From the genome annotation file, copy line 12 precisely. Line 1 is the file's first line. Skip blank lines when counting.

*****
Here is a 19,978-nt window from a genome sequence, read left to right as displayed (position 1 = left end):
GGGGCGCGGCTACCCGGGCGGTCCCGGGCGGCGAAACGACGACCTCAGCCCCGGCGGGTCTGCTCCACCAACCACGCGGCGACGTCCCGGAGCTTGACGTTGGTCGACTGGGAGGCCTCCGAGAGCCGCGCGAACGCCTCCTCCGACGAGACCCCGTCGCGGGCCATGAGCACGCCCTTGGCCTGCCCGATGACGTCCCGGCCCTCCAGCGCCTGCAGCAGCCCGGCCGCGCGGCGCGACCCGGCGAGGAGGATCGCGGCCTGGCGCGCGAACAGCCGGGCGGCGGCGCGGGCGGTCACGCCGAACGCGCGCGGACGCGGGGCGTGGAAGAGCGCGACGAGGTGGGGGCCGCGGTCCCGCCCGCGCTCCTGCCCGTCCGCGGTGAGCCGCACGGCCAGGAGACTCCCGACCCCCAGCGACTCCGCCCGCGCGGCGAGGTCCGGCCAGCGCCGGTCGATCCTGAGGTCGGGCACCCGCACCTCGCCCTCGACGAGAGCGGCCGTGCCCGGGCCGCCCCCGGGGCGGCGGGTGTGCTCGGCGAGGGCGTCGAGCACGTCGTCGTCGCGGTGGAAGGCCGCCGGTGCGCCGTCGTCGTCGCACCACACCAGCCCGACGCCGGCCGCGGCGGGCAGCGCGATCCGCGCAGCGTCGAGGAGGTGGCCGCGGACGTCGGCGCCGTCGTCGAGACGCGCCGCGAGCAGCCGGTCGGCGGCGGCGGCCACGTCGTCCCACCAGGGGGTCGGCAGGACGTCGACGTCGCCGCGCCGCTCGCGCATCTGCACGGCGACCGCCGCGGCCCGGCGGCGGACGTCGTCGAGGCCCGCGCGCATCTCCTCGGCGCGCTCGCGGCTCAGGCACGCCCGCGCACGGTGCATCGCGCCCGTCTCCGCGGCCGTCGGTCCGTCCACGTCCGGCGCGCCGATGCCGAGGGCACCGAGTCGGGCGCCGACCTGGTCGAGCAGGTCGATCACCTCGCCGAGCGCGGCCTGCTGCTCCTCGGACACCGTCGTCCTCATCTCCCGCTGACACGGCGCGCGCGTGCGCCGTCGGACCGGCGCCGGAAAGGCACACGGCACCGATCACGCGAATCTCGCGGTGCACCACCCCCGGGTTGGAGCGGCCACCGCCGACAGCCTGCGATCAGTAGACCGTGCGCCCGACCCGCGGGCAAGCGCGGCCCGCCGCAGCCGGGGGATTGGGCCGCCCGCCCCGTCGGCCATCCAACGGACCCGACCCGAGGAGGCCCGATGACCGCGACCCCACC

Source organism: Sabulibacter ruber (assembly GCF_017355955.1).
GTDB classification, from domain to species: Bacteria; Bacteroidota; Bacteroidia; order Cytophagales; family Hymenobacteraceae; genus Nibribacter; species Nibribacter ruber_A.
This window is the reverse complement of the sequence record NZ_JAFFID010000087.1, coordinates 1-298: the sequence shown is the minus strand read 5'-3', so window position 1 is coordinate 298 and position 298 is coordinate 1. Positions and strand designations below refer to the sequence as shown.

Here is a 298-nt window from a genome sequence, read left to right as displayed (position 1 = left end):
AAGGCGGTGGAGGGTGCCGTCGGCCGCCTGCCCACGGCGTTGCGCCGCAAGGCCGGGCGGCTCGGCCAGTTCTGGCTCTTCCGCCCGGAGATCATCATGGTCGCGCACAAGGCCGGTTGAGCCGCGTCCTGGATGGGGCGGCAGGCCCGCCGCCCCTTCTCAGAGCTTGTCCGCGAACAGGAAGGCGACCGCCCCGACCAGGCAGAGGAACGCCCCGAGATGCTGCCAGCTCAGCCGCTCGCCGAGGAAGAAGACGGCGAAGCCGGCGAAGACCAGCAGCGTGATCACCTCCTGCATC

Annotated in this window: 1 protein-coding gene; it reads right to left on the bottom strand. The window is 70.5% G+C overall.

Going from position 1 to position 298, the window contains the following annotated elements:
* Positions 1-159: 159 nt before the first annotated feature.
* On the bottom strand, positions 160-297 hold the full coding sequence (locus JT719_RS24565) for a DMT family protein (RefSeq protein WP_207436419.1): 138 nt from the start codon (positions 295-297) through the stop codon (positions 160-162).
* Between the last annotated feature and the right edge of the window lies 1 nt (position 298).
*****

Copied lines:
* Between the last annotated feature and the right edge of the window lies 1 nt (position 298).